Carlo Rocchi Bilancini

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Submerged Identities

Photographs are part of our daily media bath – as pervasive as air and pools of water.

Pools of water? Recently I have been watching people, fully dressed, standing semi- immersed in water, presenting themselves with insouciance, as if at a cocktail party. They – men and women, many familiar as types, mostly young and good-looking – stand waist-deep in clear blue water. Are they in a swimming pool or in a benign ocean? No peripheral clues are offered. Several, like Trecento saints, are accompanied by the emblems of their trade. They will never move. They are captured – a word frequently used when photographs record the unusual – in rich, sun-lit colour. Why are they so oddly detained, half way between air and water (elemental media which now meet the artificial medium of photography)?

Because they partake in a conspiracy. A conspiracy with a photographer who has, heaven knows how, persuaded them to pose semi-immersed. We know the photographer’s name, but he remains mysterious, as he must. He must preserve the fiction – what poets call “the conceit” – that he just happened upon a watery community of delightful eccentrics. They express no surprise at their condition (predicament?). Quite the contrary. Very much at ease, they return to the camera’s stare a quite contented gaze. Their relaxed presentation of their state as normal makes the photographs strange.

How did they get there? The resourceful photographer simply asked them to pose for an artwork, a beguiling invitation to those of us whose mild narcissism makes us vulnerable to such invitations. To the point that shoes, stockings, trousers and skirts are saturated, if not ruined. The clothes are essential to the project. If all were stripped and nude, the effect would be homogeneous and less disturbing. Photographed on dry land, without the watery foreshortening of their nether halves, the results would be interesting but not extraordinary. Part of many inventive photographer’s strategies is to play off figures against unusual environments, to produce, by contrast, insights into the subjects, beginning a narrative which must, as is the nature of photography, be stopped in mid-disclosure, producing the enigma that photography has at its centre.

What has Carlo Rocchi Bilancini disclosed? There are indications that we have here a community of mixed professions, employments, activities. Many faces invoke different moods, all gathered under the sunlight which uses the water to reveal its transient, perishable inflections. The subjects include a mime, a cyclist, an opera singer studying her music, a frame-maker with his floating wares, and a sober, middle-aged woman quietly knitting. Her ordinariness conforms to the best definition of acting that I know: “being natural in an unnatural situation”. Or as Oscar Wilde put it, “Being natural is a pose”.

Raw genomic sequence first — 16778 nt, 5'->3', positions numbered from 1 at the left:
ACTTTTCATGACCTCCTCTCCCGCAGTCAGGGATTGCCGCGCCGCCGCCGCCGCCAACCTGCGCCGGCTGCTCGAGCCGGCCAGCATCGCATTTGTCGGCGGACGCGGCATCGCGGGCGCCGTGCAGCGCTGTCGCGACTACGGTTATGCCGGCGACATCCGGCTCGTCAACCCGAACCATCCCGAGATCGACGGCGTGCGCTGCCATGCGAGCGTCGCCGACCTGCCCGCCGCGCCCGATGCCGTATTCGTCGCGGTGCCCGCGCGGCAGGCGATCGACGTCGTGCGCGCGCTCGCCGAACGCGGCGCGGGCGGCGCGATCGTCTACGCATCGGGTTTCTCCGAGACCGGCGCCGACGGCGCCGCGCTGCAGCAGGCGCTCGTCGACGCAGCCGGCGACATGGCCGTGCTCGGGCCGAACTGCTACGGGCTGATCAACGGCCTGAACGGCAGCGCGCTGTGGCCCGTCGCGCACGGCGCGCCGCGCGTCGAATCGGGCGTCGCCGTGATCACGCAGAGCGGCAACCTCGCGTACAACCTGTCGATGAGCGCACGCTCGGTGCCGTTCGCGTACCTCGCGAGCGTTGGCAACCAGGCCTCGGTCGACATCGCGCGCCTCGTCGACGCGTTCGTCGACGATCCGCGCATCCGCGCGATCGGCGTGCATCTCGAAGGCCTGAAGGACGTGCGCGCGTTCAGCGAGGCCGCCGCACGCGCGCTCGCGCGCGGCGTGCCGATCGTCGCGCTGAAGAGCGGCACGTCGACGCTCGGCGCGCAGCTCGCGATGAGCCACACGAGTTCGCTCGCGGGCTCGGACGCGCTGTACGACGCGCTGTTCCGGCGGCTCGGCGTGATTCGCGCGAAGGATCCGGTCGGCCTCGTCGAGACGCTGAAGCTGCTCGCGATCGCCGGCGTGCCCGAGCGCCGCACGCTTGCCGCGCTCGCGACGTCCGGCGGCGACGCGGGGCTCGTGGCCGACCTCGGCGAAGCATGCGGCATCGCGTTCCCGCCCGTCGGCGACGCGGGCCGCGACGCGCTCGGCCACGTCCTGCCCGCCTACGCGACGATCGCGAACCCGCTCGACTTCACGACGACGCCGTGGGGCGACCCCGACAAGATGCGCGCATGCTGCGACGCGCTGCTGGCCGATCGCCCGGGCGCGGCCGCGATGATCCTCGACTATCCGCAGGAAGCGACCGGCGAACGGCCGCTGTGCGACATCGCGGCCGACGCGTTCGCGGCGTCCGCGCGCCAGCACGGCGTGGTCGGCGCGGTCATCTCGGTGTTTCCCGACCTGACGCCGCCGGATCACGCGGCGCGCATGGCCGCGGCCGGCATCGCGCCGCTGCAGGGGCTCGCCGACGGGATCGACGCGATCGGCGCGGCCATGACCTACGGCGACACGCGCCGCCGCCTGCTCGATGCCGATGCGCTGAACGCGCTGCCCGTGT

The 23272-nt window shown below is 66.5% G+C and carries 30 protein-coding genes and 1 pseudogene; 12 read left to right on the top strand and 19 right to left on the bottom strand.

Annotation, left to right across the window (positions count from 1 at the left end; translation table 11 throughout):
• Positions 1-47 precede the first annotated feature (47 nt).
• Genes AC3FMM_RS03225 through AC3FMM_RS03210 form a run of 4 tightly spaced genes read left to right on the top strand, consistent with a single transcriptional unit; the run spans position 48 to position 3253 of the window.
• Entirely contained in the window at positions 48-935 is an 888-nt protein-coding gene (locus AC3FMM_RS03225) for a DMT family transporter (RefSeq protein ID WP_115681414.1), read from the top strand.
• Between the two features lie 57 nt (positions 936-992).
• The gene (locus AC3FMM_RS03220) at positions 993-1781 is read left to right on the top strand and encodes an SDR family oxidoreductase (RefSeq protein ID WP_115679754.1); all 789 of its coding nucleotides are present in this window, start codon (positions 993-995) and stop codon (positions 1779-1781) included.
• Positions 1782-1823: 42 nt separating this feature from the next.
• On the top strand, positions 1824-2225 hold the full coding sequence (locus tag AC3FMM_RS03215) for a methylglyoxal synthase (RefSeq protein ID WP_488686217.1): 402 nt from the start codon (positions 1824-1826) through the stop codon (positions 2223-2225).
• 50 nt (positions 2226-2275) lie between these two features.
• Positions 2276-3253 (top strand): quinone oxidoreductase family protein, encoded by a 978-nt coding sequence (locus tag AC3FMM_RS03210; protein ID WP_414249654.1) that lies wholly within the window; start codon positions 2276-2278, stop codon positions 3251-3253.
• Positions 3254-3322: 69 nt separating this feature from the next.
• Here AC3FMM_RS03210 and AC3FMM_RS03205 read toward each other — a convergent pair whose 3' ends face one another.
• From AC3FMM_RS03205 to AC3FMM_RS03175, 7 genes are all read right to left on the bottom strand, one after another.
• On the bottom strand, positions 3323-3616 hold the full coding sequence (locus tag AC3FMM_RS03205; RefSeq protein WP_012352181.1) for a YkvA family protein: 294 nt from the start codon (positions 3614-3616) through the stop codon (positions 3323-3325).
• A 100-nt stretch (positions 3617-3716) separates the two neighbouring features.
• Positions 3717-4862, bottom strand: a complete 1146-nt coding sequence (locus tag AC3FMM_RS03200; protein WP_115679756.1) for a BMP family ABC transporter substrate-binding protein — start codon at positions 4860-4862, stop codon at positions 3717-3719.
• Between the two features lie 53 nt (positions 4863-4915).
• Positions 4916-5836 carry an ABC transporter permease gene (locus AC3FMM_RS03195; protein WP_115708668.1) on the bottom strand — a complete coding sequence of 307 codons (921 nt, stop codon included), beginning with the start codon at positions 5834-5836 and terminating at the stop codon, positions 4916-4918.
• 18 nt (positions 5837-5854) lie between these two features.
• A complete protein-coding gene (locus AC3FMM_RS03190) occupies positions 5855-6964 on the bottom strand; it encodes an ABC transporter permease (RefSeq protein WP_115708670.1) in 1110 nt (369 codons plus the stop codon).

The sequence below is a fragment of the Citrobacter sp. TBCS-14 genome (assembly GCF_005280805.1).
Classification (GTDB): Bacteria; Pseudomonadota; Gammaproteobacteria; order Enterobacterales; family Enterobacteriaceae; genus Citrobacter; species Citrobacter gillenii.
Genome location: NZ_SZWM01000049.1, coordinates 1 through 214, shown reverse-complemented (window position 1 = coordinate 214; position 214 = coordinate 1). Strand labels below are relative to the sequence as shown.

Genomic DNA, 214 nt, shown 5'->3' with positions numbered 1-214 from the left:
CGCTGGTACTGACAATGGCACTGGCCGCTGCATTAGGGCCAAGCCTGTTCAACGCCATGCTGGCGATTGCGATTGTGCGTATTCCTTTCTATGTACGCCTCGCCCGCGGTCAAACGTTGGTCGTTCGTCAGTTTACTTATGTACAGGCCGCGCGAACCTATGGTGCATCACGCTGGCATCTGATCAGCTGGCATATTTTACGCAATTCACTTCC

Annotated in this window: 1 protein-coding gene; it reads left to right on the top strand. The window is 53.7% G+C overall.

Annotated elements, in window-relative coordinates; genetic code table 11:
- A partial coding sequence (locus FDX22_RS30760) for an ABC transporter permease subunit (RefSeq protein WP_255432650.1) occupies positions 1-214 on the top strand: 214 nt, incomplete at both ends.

And natural they all are, a new kind of amphibian, posing in layers of irony and pretending they are in their natural habitat. If wit is the resolution of unexpected contrasts, then each photograph aspires to the status of an epigram – a thought encouraged by the subjects’ talent for posing. For they all, except for the mature women who present their everyday selves with unselfconscious aplomb, are gifted posers, if not poseurs. A chair is an opportunity to spread legs dramatically, an arm gestures out and into the water, a sword is flourished, a handsome woman’s gauzy shawl billows around her, a relaxed gentleman reads a book.

The photographer adds to the accidents photography offers his own alert eye for details: the opera singer’s belt scribbles away from her on the water; a puff of smoke dissolves out of a man’s mouth. Is the submerged hand of the reading man a new form of marine life? Transparencies where the bodies meet the water offer several intermediate readings. But there is more here than artifice. For however dissembled by charm, wit and self-consciousness, we are witnessing the Freudian plunge of our lower, animal halves into the soup of our original genesis.

Brian O' Doherty

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